Between Baby Yoda taking the country by storm and life-sized dinosaurs in the Jurassic World Live Tour coming to Tampa this weekend, puppets are having a moment.
So says James Shea, the creative director of Jurassic World Live, the new show coming to Amalie Arena this weekend. Shea, 32, has worked in performance and puppetry for both Disney and Ellenton-based Feld Entertainment, the circus artists who now make traveling live shows that star characters that range from Disney to Sesame Street and monster trucks.
For Jurassic World, their first task was to create life-sized dinosaurs at Feld’s sprawling Manatee County campus. They needed dinos that moved smoothly and appeared both dynamic and expressive because “we wanted these creatures to look cool and we also want you to feel something for them and have an emotional attachment,” Shea said. The subtlety of a head tilt or blink of an eye is layered on top of the physical movements with an array of remote operations.
The advantage of puppetry is played out in Baby Yoda, the breakout star of the Disney Plus series The Mandalorian.
“One of the things that is so brilliant about it was they invested in making Baby Yoda a puppet instead of CGI. There’s something about seeing the human actors and their reaction to it that makes it more real, and you can see that in our show as well,” Shea said. “Our human actors have tears well up when they look into the eyes of those dinos and have those intimate moments.”
He also found it hilarious that the actor who plays Alison, the science intern in the show, was “genuinely terrified” of the dinosaurs.
“In rehearsal she would be absolutely screaming and in genuine fear as she was being chased by these raptors,” Shea said. “She’d say, ‘I know the guy inside there but I am terrified right now.’ It’s a testament to the show that she feels the realism of it.”
It’s something that’s hard to get from a green screen and computer-generated imagery.
“You can’t get that level of realism unless you are experiencing it,” Shea said.
In the story, through a combination of projection and practical scenery, the arena transforms into the dense jungles of Isla Nublar. Real Gyrospheres, as seen in the movies, roll through the valley and scientists work to unravel a corrupt plan and save an all-new dinosaur from a terrible fate.
The trip to Isla Nublar takes a terrifying turn after the Indominus rex — the genetically engineered hybrid from the Jurassic films — escapes and causes chaos in the park. The cast includes Jurassic World’s most iconic dinosaurs, including Blue the raptor and the mighty T. rex.
Rexie, as fans have nicknamed her, stands 17 feet tall and 42 feet long. It takes one entire truck and two shipping containers to move her from venue to venue, Shea said, and she is remotely operated by a team that has separate tasks for emoting and movement. Meanwhile, other dinosaurs such as the velociraptor have an actor encased inside the 100-pound frame to enable quick, darting movements.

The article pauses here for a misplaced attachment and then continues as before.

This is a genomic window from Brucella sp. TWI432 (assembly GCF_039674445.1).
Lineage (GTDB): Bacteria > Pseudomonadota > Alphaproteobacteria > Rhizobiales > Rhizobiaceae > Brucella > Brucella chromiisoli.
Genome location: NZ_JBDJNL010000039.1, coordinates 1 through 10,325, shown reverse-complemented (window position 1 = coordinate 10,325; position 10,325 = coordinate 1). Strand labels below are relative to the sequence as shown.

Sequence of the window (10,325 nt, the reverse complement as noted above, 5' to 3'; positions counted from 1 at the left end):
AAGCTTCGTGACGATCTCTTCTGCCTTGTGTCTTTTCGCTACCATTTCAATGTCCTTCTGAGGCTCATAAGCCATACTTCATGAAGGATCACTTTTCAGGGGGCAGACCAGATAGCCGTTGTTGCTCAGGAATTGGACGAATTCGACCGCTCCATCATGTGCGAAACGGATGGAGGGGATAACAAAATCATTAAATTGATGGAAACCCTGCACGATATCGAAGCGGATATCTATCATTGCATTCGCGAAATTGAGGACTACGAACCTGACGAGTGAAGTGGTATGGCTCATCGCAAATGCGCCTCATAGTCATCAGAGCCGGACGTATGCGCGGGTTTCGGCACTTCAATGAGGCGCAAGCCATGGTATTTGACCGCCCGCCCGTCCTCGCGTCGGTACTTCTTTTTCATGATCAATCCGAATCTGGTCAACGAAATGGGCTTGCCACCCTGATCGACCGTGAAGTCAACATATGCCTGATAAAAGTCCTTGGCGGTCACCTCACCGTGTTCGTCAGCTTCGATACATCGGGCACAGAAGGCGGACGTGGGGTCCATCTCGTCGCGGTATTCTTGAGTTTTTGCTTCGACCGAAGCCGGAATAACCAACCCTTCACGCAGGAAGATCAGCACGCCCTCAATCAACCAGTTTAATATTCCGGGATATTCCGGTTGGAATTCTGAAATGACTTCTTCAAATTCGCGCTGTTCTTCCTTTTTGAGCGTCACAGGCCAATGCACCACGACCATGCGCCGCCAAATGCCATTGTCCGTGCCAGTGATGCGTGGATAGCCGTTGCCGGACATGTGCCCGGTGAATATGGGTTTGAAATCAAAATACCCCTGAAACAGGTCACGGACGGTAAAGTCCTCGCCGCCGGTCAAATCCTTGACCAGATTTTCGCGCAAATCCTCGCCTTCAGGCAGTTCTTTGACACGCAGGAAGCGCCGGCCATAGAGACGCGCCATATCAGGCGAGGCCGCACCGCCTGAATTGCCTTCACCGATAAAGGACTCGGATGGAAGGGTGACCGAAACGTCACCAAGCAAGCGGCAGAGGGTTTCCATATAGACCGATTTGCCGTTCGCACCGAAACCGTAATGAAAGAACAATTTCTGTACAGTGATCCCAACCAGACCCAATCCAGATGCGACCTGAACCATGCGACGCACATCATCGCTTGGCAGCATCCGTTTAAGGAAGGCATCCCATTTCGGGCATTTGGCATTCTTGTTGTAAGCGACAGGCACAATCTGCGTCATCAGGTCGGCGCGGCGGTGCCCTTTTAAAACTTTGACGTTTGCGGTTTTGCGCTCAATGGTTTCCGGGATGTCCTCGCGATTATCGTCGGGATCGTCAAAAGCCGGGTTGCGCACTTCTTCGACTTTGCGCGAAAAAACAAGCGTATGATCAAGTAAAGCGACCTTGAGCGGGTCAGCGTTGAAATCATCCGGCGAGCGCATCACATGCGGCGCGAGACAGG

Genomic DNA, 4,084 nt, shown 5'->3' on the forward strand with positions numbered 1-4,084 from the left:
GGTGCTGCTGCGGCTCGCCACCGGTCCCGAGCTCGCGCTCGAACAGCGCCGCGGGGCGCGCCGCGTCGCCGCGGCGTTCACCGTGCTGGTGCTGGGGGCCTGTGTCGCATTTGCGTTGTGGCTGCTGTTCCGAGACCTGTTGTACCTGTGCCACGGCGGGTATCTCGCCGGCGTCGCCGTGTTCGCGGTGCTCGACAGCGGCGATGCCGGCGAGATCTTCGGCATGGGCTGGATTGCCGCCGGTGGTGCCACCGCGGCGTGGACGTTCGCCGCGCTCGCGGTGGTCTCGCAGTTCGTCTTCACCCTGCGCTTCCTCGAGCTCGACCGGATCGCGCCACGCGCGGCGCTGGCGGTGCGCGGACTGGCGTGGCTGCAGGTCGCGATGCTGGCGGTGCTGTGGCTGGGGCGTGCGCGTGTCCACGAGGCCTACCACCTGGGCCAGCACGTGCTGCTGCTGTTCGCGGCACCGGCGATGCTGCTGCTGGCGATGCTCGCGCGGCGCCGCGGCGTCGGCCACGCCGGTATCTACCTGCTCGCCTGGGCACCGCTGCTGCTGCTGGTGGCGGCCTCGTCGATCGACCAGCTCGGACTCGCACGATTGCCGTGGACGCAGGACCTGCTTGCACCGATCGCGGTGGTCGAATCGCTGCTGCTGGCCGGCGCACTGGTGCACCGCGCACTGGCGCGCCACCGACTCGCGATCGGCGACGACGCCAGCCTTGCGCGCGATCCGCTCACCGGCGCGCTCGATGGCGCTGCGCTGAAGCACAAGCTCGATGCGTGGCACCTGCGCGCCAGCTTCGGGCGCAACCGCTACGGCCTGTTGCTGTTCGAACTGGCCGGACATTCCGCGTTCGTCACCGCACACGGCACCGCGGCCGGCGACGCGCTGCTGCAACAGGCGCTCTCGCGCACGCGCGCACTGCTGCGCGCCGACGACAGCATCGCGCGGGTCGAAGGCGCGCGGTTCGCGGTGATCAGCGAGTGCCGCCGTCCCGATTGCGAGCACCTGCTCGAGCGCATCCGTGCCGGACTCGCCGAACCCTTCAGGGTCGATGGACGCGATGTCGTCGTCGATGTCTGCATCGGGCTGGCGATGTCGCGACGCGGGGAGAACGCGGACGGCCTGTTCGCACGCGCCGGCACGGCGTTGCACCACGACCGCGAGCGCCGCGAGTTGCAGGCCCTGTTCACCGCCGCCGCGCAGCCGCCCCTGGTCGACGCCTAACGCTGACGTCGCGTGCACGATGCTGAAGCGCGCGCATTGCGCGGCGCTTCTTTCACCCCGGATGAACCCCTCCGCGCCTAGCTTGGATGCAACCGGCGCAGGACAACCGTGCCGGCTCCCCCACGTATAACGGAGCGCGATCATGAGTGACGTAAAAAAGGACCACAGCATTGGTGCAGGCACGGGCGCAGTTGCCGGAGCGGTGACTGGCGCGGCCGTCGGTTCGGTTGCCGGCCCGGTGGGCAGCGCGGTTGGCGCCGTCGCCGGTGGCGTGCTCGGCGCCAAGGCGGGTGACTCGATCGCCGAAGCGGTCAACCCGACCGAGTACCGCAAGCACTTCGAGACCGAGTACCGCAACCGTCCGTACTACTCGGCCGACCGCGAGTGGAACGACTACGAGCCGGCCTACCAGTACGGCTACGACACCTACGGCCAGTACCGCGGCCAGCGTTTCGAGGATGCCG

The raptor actor has to use tiny cameras and a monitor the size of a cellphone to see outside, Shea said. Two other “dinoteers” are operating from the outside to add the raptor’s expressions and movements from their computers, where they can add subtle head tilts and raise an eyebrow.
“One of our biggest objectives was scale and we looked at the range from triceratops to T. rex make sure we stayed true to the scale from the films,” he said.
He got a big endorsement recently from director and producer Frank Marshall, who is the producer of the latest entries in the Jurassic series of movies, Jurassic World and Jurassic World: Fallen Kingdom. In an interview with Forbes, Marshall said he was impressed with the show.
“It’s about as close as you’re ever going to get to seeing a real dinosaur,” Marshall said.
The team showed the production to director Steven Spielberg, who finally got to look his film creation in the eye.
“He said when he made the first Jurassic Park movie he wanted to build a full size T. rex but they never needed to,” Shea said. “So he was excited we could build every inch of that T. rex and bring it to life.”
The show has 21 dinosaurs and features seven species: pteranodon, Indominus rex, triceratops, Tyrannosaurus rex, stegosaurus, velociraptor and the troodon, a species new to the Jurassic franchise. It was a birdlike dinosaur that lived during the Cretaceous Period, about 76 million years ago, that had a large brain for its size. The show calls the troodon star Jeanie, short for genius. Her quest to find her eggs and raise her family make a tear-jerker portion of the story line.
There’s also a scene with stunt motorcycles. These are the people that brought us the circus, after all, so mayhem is a commodity.
Though the show was created and built largely close to home, it premiered in the Midwest this fall. So this will be the first time it will play in Tampa, and Shea said he’s looking forward to a reunion with the Ellenton crew.
If you go
Jurassic World Live Tour
The new arena show uses puppetry and high-tech tools to create life-sized dinosaurs to interact with the actors. The show is approximately one hour and 50 minutes, with a 15- to 20-minute intermission. $15 and up. 7 p.m. Friday, 11 a.m., 3 and 7 p.m. Saturday, 1 and 5 p.m. Sunday. Amalie Arena, 401 Channelside Drive, Tampa. (813) 301-6500. amaliearena.com.